Environment

Warming Temperatures Are Killing Millions of Starfish

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Starfish Sick

Image: Natureworldnews.com

Warming Temperatures Are Killing Millions of Starfish

Three years ago the West Coast of the United States was swept by the single largest, most geographically widespread marine disease ever recorded. This disease targeted millions of starfish along the coast causing the sea stars to decompose, as if they were melting. Millions of starfish were killed by this virus with some regions losing up to 95 percent of its starfish population. And a recent study has found that the rising water temperatures caused by climate change only exacerbated what was already a species crippling epidemic.

Starfish are what is called a “keystone species.” A keystone species is a plant or animal that plays a unique and crucial role in how an ecosystem functions. Without keystone species such as the starfish, their ecosystem would either be drastically altered or cease to exist altogether. In the ecosystem along the west coast, the starfish ensure the biodiversity of the region by preying upon the mussel populations. Without the starfish to keep the mussels in check we are already seeing a rise in the mussel population that threatens to push out other marine species in the area.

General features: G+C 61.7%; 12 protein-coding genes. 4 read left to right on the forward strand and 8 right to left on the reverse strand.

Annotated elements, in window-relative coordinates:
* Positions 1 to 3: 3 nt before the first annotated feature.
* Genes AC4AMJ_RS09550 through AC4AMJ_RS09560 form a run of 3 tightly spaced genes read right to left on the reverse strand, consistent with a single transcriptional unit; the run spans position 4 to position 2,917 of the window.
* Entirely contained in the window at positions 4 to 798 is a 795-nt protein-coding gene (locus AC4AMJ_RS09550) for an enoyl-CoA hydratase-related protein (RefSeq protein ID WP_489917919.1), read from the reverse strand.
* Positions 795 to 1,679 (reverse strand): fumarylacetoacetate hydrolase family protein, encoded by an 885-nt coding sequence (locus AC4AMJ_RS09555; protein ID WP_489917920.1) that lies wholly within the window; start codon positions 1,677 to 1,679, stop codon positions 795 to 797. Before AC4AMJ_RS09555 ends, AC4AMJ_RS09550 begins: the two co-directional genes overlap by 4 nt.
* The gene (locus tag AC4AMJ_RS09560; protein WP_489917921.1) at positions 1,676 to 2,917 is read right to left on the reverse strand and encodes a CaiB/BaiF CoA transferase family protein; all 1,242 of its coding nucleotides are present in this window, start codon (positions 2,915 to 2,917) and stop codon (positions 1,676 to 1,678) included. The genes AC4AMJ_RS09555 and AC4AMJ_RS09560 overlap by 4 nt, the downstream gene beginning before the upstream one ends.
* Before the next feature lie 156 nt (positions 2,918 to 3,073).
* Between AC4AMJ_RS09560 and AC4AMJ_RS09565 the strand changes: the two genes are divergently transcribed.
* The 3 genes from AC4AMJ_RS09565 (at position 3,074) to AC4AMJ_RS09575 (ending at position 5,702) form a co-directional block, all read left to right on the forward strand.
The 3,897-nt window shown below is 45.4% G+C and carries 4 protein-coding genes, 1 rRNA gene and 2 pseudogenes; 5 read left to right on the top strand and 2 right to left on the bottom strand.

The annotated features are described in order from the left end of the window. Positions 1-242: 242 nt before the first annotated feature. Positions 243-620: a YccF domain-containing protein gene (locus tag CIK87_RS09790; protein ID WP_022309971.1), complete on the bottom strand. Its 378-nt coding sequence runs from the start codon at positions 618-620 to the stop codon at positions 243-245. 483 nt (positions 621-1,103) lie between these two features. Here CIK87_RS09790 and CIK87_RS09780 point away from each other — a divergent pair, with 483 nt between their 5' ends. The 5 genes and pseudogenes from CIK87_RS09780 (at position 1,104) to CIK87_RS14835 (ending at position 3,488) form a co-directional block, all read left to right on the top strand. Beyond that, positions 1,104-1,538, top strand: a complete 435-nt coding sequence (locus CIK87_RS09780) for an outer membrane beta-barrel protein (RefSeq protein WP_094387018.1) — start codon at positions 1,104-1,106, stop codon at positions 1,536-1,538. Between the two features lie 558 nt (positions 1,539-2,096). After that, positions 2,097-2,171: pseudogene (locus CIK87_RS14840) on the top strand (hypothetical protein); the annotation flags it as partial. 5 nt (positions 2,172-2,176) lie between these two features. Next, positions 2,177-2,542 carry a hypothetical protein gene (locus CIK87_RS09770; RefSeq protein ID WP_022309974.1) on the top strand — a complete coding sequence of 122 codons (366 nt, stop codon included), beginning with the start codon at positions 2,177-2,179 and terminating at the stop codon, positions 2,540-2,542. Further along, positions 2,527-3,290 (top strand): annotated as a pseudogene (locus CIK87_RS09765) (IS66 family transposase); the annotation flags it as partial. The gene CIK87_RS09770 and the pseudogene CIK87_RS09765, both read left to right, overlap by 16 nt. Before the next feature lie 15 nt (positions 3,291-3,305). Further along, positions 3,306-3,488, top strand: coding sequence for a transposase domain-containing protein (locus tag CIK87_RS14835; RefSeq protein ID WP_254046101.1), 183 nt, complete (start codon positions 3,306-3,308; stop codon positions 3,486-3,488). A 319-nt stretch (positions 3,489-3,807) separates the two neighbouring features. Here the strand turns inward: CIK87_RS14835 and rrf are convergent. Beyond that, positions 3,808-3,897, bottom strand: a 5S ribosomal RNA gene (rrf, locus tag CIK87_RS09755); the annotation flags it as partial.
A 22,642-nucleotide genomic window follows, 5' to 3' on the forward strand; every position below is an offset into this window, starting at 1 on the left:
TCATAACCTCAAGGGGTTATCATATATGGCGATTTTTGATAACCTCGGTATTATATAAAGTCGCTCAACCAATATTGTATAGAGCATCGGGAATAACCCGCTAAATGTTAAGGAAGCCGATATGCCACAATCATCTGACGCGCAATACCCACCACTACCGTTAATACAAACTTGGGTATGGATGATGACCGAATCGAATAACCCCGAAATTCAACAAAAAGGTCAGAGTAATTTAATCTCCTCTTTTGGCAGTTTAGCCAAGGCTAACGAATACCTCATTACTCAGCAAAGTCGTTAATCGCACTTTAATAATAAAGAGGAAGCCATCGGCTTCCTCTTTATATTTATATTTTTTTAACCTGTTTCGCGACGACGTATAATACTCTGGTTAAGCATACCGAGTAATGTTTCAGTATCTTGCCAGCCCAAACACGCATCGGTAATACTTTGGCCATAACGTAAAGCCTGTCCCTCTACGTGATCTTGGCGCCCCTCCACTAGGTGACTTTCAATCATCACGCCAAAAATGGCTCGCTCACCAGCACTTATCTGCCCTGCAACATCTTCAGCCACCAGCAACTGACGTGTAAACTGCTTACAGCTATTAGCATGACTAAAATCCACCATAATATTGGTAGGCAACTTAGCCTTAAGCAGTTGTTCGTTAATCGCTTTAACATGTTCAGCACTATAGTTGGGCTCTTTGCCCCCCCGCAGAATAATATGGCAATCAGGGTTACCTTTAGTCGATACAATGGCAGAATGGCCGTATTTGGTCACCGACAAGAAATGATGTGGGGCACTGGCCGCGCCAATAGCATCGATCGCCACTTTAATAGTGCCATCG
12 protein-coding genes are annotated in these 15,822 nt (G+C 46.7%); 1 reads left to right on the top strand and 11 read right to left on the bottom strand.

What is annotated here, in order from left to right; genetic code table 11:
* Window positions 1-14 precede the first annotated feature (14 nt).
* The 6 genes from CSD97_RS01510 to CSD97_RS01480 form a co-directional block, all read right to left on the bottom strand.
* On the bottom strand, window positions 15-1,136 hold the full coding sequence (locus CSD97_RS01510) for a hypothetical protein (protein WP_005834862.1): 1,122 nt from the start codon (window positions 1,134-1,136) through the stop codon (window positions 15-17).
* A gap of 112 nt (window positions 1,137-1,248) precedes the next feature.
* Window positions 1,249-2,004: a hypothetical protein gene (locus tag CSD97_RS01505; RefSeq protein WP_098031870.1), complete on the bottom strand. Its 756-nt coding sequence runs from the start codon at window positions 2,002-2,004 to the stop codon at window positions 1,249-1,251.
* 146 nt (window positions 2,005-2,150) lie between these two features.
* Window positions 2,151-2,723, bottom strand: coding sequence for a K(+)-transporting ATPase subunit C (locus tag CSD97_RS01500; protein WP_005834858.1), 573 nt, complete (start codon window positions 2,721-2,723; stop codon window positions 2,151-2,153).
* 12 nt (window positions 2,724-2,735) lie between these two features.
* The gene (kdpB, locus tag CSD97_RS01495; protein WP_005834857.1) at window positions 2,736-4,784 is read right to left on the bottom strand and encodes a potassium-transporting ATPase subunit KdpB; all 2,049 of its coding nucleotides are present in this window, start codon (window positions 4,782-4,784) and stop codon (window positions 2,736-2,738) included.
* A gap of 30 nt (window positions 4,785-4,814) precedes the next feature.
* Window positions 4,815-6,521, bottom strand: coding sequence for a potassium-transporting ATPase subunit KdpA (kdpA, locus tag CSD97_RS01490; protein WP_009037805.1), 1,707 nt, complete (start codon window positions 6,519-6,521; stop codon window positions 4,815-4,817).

Marine biologists have been aware of the disease that decimated the starfish since 1942 when infected starfish were first discovered. It was only recently discovered however how great an affect water temperature had upon the virus.

“Warmer water temperatures might not have been the catalyst for the disease, but our findings show that if the water hadn’t been so hot that year, the impact would most likely have been less,” says Drew Harvell, a member of the study and a professor of ecology and evolutionary biology at Cornell University.

In the study, researchers watched the ochre sea star, the most prevalent species of starfish on the West Coast. The team analyzed water temperatures before, during, and after the epidemic struck the starfish at locations around the San Juan Islands and Puget Sound in Washington. What they discovered was that as water temperatures rose, so did the risk of infection for sea stars. Sites with the highest water temperatures were also the sites where starfish had the highest risk of infection.

To confirm their findings, researchers also placed starfish in aquarium tanks with temperatures between 54 degrees to 66 degrees Fahrenheit. The hotter the tank, the faster the starfish fell to the illness.

Marine biologists are hopeful that the starfish will be able to rebuild their population after this event. However the long term effects that this will have on the region’s marine life can only be speculated at.

The research team that led the study wasn’t ready yet to speculate on what climate change would mean for the species, but they did tell us where to look next.

“Alaska is where the action is now,” Harvell said. “They’re experiencing incredible warm temperature anomalies in the northernmost range, and that’s the next region to see how sea stars react there.”

Justin, or as his friends call him, Justin, is a content provider at 301 Digital Media and a student at Middle Tennessee State University. He loves to read, use big words, and is nowhere near as clever as he thinks he is.